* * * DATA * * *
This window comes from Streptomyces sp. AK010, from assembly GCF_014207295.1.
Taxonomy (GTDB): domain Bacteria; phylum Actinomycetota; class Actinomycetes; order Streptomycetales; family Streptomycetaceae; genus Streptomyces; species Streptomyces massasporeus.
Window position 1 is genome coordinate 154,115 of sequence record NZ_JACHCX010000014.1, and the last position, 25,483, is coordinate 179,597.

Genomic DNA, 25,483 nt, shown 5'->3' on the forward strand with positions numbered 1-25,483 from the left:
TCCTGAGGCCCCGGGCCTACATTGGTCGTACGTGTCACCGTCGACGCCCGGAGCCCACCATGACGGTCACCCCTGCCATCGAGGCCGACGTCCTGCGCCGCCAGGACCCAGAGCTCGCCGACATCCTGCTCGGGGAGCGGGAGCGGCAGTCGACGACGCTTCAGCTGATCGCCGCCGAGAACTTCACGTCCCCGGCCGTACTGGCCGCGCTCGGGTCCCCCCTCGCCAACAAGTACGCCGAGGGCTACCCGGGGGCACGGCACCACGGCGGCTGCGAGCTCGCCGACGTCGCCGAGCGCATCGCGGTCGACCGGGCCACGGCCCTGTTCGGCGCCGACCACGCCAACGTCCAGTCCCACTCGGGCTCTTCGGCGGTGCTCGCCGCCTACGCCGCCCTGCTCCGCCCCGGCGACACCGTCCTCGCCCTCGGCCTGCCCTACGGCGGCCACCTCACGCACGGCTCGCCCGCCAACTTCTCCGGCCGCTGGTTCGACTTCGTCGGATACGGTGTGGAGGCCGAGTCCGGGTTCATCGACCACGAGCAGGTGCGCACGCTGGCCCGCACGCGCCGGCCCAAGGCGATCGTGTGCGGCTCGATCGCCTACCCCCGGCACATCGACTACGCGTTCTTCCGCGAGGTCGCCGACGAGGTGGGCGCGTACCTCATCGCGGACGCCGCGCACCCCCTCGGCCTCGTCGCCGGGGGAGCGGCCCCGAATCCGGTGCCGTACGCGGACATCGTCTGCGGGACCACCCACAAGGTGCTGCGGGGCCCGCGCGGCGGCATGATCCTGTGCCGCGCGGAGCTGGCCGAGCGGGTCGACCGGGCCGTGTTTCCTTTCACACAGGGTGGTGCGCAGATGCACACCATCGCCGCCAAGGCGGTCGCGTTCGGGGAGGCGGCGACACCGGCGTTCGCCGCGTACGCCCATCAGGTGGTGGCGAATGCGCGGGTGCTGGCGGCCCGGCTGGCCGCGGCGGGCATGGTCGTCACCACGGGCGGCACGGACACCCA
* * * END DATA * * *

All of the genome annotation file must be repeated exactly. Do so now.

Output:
This window comes from Streptomyces sp. AK010, from assembly GCF_014207295.1.
Taxonomy (GTDB): domain Bacteria; phylum Actinomycetota; class Actinomycetes; order Streptomycetales; family Streptomycetaceae; genus Streptomyces; species Streptomyces massasporeus.
Window position 1 is genome coordinate 154,115 of sequence record NZ_JACHCX010000014.1, and the last position, 25,483, is coordinate 179,597.

Genomic DNA, 25,483 nt, shown 5'->3' on the forward strand with positions numbered 1-25,483 from the left:
TCCTGAGGCCCCGGGCCTACATTGGTCGTACGTGTCACCGTCGACGCCCGGAGCCCACCATGACGGTCACCCCTGCCATCGAGGCCGACGTCCTGCGCCGCCAGGACCCAGAGCTCGCCGACATCCTGCTCGGGGAGCGGGAGCGGCAGTCGACGACGCTTCAGCTGATCGCCGCCGAGAACTTCACGTCCCCGGCCGTACTGGCCGCGCTCGGGTCCCCCCTCGCCAACAAGTACGCCGAGGGCTACCCGGGGGCACGGCACCACGGCGGCTGCGAGCTCGCCGACGTCGCCGAGCGCATCGCGGTCGACCGGGCCACGGCCCTGTTCGGCGCCGACCACGCCAACGTCCAGTCCCACTCGGGCTCTTCGGCGGTGCTCGCCGCCTACGCCGCCCTGCTCCGCCCCGGCGACACCGTCCTCGCCCTCGGCCTGCCCTACGGCGGCCACCTCACGCACGGCTCGCCCGCCAACTTCTCCGGCCGCTGGTTCGACTTCGTCGGATACGGTGTGGAGGCCGAGTCCGGGTTCATCGACCACGAGCAGGTGCGCACGCTGGCCCGCACGCGCCGGCCCAAGGCGATCGTGTGCGGCTCGATCGCCTACCCCCGGCACATCGACTACGCGTTCTTCCGCGAGGTCGCCGACGAGGTGGGCGCGTACCTCATCGCGGACGCCGCGCACCCCCTCGGCCTCGTCGCCGGGGGAGCGGCCCCGAATCCGGTGCCGTACGCGGACATCGTCTGCGGGACCACCCACAAGGTGCTGCGGGGCCCGCGCGGCGGCATGATCCTGTGCCGCGCGGAGCTGGCCGAGCGGGTCGACCGGGCCGTGTTTCCTTTCACACAGGGTGGTGCGCAGATGCACACCATCGCCGCCAAGGCGGTCGCGTTCGGGGAGGCGGCGACACCGGCGTTCGCCGCGTACGCCCATCAGGTGGTGGCGAATGCGCGGGTGCTGGCGGCCCGGCTGGCCGCGGCGGGCATGGTCGTCACCACGGGCGGCACGGACACCCA